Mobile cheque imaging: the next step for online money transfer?
U.S. Bank recently announced the launch of its app, Deposit Express, which allows small business owners to make deposits by snapping pictures of cheques. Across the Atlantic, the UK government has been encouraging banks to implement similar technology – changes in regulations last year mean such photos are now legal. With mobile cheque imaging already commonplace in countries like France, China, India and the USA, will mobile cheque imaging play a major role in the mobile payment boom?
What is mobile cheque imaging and why does it matter?
Simply put, mobile cheque imaging involves taking a photograph of a cheque and sending it to the bank for processing through a secure app or website. The most significant benefits of this technology are the reduction in customer effort and bank processing times – the customer no longer needs to physically present the cheque to their local branch, while the branch no longer has to send the paper cheque on to their processing centre.
Who are the early adopters?
The USA was the earliest adopter; legislation for mobile cheque imaging was implemented over ten years ago, in October 2004. Today, Americans are avid users of the technology – one in eight have deposited a cheque using their mobile device in the past year and, out of these, 80% do it regularly. The UK has been lagging behind, but frontrunners are banks Barclays and Lloyds – both of them have been running pilots.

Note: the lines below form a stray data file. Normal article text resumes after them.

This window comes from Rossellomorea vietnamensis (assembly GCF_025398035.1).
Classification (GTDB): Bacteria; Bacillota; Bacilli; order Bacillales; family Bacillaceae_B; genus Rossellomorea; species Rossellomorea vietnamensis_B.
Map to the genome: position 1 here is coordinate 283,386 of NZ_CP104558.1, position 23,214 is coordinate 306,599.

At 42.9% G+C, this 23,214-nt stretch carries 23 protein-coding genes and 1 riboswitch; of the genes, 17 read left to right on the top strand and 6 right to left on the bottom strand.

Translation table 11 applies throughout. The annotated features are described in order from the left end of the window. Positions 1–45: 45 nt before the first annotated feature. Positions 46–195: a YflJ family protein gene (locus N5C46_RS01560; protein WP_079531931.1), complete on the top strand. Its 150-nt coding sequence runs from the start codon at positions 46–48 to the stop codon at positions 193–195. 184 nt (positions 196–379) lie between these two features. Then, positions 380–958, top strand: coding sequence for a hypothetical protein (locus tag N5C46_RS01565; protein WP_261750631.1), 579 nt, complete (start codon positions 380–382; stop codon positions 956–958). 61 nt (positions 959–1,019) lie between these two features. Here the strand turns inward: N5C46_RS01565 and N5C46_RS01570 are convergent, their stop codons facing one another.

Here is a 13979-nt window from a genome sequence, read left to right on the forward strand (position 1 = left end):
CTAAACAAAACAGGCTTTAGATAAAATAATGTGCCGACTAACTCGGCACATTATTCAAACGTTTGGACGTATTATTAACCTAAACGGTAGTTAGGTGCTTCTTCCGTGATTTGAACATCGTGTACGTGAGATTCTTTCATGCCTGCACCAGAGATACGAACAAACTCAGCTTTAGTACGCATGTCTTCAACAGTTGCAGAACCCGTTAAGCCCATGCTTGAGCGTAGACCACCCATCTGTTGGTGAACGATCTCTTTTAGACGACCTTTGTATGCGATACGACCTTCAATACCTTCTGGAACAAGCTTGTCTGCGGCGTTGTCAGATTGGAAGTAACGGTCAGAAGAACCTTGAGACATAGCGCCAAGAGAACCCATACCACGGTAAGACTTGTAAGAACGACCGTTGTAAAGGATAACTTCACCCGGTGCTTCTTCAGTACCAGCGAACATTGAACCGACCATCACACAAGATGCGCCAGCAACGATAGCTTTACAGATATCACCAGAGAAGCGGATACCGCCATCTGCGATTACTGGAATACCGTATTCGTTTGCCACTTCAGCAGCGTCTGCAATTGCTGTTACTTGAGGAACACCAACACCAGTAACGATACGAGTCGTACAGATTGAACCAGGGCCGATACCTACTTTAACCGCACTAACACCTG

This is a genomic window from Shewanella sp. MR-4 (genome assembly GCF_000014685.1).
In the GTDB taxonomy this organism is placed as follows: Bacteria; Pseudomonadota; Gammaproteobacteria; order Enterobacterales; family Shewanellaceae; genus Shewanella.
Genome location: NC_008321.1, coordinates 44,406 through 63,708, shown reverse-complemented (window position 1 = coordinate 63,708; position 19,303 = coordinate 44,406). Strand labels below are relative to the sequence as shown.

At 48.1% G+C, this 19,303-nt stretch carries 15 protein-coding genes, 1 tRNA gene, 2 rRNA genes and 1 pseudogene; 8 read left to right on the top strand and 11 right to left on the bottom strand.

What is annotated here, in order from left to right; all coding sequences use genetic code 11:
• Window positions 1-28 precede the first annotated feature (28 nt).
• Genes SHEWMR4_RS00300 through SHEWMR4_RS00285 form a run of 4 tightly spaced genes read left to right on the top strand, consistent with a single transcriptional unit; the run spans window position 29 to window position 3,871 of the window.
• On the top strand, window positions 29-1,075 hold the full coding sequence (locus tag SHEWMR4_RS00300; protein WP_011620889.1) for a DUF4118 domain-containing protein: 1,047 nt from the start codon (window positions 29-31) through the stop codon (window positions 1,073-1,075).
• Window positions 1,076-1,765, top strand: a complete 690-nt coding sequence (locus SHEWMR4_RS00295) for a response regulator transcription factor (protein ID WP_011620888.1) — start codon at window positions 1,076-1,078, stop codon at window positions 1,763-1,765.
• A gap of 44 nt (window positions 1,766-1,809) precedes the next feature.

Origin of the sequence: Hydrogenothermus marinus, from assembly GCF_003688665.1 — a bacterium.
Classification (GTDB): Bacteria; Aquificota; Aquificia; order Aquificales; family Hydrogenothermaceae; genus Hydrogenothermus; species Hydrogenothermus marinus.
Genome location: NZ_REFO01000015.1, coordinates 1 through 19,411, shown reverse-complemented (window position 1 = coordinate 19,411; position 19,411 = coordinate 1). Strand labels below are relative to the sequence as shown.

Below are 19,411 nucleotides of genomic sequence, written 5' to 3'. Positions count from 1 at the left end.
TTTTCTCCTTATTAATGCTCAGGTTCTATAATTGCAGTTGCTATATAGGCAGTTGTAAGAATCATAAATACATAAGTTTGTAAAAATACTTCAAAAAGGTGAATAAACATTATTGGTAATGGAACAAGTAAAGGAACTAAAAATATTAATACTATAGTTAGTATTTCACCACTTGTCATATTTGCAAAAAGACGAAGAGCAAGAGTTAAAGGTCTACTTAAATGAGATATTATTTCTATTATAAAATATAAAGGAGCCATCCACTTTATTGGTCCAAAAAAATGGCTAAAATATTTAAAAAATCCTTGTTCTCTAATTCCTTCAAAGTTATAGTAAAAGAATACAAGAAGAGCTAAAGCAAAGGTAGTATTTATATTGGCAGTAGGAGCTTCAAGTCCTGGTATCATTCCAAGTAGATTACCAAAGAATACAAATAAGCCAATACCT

What are the issues?
Issues surrounding the uptake of mobile chequing aren't limited to the continued decline in cheque use over the past two decades. Another major hurdle is the banking industry's slow response – this is particularly evident in the UK. Despite hopes that an industry-wide infrastructure would be in place by this summer, implementation is looking more likely to be around autumn 2017. This means that banks embracing the new technology, such as Barclays and Lloyds, can only process their own photographed cheques.
Another issue is the time it takes for cheques to clear. Mobile cheques process faster than paper ones – they take two days instead of six. However, there are much faster ways to make an international money transfer, such as through a broker. Our money transfer comparison tool is useful when you’re trying to find the most cost-effective way to transfer money.
You can stay abreast of the latest developments in mobile payment technology by regularly reading The Money Cloud’s blog.